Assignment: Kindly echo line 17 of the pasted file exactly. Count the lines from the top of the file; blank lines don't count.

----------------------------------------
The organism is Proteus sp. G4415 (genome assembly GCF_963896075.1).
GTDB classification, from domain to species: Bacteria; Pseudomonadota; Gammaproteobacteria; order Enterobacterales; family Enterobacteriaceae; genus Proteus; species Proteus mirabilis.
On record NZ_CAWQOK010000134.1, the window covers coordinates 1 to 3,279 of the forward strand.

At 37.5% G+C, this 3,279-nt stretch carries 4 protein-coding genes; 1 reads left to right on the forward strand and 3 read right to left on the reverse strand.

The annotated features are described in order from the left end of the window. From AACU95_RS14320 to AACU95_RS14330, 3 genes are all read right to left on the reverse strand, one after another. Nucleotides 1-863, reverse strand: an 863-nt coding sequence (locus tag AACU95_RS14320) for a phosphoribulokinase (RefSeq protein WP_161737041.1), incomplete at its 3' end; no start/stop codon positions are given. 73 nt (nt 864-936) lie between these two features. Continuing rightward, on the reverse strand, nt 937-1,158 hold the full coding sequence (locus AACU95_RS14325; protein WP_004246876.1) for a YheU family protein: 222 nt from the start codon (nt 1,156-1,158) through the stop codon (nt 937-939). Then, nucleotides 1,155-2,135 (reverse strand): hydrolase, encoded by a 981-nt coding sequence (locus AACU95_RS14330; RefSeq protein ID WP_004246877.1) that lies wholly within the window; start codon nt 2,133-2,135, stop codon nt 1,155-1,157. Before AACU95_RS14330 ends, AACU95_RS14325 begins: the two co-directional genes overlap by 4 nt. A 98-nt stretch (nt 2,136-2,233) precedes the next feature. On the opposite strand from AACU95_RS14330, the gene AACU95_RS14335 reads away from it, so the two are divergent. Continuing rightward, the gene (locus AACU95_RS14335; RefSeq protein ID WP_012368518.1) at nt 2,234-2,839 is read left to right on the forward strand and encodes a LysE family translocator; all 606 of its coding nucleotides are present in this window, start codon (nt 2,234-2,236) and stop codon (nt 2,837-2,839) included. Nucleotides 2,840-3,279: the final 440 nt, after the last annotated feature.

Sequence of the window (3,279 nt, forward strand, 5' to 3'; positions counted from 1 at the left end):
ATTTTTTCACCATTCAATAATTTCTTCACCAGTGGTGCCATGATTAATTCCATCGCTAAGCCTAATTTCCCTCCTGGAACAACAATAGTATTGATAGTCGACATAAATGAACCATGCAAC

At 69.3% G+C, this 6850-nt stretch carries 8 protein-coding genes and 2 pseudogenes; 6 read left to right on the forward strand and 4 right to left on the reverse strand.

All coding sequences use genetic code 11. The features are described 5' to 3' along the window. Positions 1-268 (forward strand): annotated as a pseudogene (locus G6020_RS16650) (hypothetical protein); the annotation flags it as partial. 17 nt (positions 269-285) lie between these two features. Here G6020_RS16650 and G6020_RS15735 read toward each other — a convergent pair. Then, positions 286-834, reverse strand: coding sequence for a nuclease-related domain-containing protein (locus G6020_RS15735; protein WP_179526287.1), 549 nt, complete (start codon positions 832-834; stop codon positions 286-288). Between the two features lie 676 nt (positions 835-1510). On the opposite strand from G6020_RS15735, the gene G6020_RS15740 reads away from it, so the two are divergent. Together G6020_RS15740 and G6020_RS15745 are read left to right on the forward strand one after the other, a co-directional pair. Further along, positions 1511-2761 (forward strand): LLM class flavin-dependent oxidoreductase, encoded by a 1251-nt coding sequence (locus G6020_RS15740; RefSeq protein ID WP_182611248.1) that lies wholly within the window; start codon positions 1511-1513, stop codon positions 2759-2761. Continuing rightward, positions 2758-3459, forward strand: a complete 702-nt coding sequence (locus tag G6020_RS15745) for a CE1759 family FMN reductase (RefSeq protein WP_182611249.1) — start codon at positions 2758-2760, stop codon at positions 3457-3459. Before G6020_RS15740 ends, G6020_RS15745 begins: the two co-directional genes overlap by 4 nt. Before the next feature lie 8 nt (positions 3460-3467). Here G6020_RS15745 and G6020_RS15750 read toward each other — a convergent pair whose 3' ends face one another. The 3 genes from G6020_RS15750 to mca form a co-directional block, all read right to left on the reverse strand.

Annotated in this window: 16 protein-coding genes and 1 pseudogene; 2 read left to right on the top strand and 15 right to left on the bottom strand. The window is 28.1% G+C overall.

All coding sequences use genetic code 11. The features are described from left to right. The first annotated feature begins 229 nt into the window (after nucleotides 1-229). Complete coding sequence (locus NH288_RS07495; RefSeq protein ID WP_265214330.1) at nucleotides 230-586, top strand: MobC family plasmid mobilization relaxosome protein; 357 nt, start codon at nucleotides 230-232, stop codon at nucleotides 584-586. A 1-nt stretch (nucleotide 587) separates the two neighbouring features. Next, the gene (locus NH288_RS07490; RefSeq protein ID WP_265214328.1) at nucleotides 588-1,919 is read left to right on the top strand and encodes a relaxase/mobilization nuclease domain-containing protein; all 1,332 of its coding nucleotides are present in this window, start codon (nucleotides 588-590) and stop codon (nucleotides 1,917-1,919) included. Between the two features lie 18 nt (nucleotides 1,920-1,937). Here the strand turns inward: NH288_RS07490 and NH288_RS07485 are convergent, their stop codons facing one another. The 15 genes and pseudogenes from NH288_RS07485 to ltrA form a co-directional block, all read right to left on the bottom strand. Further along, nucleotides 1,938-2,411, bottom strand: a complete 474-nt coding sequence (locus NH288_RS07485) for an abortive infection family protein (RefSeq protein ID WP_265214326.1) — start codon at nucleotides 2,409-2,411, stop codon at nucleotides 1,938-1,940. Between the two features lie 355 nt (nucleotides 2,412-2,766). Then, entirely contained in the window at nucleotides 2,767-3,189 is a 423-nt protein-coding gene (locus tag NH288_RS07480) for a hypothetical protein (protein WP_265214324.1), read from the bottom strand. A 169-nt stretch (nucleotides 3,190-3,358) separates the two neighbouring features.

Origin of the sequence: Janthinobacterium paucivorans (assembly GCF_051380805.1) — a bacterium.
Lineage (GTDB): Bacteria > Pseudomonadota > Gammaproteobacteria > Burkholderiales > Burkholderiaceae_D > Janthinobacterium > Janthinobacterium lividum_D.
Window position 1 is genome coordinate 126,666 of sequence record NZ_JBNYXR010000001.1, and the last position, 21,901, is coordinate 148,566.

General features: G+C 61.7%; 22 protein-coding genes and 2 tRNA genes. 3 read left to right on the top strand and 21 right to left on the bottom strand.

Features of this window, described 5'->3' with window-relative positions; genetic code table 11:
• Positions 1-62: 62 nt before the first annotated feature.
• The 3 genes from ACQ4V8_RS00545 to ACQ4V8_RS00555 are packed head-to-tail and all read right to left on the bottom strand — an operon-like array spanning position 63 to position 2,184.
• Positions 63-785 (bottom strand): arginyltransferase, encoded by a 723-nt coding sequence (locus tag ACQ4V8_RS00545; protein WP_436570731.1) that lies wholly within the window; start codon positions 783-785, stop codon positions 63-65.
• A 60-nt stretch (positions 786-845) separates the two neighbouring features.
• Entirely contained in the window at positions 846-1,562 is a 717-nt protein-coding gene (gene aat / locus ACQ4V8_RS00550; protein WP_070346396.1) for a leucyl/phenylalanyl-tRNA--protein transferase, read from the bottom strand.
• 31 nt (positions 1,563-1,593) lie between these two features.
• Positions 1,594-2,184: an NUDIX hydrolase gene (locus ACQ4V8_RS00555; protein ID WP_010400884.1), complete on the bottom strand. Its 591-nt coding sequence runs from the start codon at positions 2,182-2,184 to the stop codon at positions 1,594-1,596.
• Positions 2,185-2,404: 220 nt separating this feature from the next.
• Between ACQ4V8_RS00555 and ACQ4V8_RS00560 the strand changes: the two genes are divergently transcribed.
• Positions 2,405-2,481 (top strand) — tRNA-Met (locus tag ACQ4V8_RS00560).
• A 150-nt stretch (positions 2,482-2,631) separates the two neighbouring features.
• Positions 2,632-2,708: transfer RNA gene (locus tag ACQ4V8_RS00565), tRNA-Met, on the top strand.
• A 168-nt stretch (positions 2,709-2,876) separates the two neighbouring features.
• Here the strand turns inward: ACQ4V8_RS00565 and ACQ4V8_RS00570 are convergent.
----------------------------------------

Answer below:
• Positions 1-62: 62 nt before the first annotated feature.